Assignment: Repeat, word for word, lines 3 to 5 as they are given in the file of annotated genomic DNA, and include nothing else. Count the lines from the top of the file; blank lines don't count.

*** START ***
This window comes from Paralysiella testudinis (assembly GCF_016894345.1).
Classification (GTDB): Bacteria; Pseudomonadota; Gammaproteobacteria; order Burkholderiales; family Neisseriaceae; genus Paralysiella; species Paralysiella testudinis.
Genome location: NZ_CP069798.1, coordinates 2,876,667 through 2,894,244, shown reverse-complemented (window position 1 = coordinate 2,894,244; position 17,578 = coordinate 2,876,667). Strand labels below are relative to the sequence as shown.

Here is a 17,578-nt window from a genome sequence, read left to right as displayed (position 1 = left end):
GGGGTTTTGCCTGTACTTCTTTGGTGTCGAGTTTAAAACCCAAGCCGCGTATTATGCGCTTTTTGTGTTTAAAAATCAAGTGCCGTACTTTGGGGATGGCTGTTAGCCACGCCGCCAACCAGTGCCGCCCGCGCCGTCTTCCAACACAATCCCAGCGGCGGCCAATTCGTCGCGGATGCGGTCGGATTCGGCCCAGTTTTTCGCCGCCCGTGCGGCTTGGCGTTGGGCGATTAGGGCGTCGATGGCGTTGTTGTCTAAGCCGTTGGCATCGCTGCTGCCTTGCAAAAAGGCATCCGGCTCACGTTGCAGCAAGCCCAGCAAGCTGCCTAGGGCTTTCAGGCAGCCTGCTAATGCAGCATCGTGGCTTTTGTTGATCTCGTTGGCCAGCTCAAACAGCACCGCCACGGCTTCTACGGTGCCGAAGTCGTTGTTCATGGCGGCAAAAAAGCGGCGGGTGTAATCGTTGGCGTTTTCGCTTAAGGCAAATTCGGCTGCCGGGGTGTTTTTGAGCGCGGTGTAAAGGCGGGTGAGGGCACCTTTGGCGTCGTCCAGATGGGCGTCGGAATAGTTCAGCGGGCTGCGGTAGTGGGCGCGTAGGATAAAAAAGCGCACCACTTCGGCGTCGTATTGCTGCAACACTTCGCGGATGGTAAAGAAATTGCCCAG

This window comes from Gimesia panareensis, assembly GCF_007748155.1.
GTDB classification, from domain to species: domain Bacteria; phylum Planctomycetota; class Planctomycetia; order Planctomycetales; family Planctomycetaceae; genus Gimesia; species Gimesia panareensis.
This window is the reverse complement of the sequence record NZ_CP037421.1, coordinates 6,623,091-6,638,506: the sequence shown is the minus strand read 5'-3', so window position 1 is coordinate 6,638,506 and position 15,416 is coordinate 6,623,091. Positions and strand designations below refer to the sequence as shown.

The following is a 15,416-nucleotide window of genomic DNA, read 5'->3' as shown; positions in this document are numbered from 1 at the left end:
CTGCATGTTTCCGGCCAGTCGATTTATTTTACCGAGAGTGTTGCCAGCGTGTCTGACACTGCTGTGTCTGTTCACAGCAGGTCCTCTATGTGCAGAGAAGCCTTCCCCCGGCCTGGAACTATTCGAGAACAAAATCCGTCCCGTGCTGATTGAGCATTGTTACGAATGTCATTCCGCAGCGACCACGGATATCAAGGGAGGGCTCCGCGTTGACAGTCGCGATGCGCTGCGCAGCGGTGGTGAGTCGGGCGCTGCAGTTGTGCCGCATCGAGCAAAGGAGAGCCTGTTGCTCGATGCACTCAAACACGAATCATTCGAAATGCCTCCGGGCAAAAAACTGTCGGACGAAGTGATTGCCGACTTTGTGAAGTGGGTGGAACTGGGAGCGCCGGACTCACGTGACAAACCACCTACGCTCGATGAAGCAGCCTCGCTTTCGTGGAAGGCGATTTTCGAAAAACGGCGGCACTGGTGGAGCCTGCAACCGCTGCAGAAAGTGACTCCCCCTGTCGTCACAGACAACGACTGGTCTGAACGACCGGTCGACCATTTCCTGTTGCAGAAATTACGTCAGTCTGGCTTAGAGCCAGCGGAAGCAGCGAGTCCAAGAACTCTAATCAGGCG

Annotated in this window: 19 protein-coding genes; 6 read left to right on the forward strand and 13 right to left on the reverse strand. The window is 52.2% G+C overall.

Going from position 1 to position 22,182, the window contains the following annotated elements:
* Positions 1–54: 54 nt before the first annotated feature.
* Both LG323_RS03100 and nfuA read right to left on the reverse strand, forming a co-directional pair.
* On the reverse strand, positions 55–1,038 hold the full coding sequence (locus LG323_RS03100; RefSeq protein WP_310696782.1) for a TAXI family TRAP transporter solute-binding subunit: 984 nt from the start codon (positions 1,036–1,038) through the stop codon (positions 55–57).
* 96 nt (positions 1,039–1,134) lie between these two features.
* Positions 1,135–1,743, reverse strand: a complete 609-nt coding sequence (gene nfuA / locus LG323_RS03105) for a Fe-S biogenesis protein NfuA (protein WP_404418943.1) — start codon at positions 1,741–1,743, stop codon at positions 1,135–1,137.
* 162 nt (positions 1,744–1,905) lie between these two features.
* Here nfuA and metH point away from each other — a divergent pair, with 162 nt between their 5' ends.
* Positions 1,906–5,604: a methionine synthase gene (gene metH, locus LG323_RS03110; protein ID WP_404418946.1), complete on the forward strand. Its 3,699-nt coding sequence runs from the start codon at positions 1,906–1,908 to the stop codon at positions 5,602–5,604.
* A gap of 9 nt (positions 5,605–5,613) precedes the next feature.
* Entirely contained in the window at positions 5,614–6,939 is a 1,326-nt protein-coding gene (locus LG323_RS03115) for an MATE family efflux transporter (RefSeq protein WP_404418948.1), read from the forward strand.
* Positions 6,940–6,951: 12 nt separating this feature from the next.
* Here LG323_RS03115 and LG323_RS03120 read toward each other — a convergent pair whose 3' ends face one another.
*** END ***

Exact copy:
Genome location: NZ_CP069798.1, coordinates 2,876,667 through 2,894,244, shown reverse-complemented (window position 1 = coordinate 2,894,244; position 17,578 = coordinate 2,876,667). Strand labels below are relative to the sequence as shown.

Here is a 17,578-nt window from a genome sequence, read left to right as displayed (position 1 = left end):
GGGGTTTTGCCTGTACTTCTTTGGTGTCGAGTTTAAAACCCAAGCCGCGTATTATGCGCTTTTTGTGTTTAAAAATCAAGTGCCGTACTTTGGGGATGGCTGTTAGCCACGCCGCCAACCAGTGCCGCCCGCGCCGTCTTCCAACACAATCCCAGCGGCGGCCAATTCGTCGCGGATGCGGTCGGATTCGGCCCAGTTTTTCGCCGCCCGTGCGGCTTGGCGTTGGGCGATTAGGGCGTCGATGGCGTTGTTGTCTAAGCCGTTGGCATCGCTGCTGCCTTGCAAAAAGGCATCCGGCTCACGTTGCAGCAAGCCCAGCAAGCTGCCTAGGGCTTTCAGGCAGCCTGCTAATGCAGCATCGTGGCTTTTGTTGATCTCGTTGGCCAGCTCAAACAGCACCGCCACGGCTTCTACGGTGCCGAAGTCGTTGTTCATGGCGGCAAAAAAGCGGCGGGTGTAATCGTTGGCGTTTTCGCTTAAGGCAAATTCGGCTGCCGGGGTGTTTTTGAGCGCGGTGTAAAGGCGGGTGAGGGCACCTTTGGCGTCGTCCAGATGGGCGTCGGAATAGTTCAGCGGGCTGCGGTAGTGGGCGCGTAGGATAAAAAAGCGCACCACTTCGGCGTCGTATTGCTGCAACACTTCGCGGATGGTAAAGAAATTGCCCAG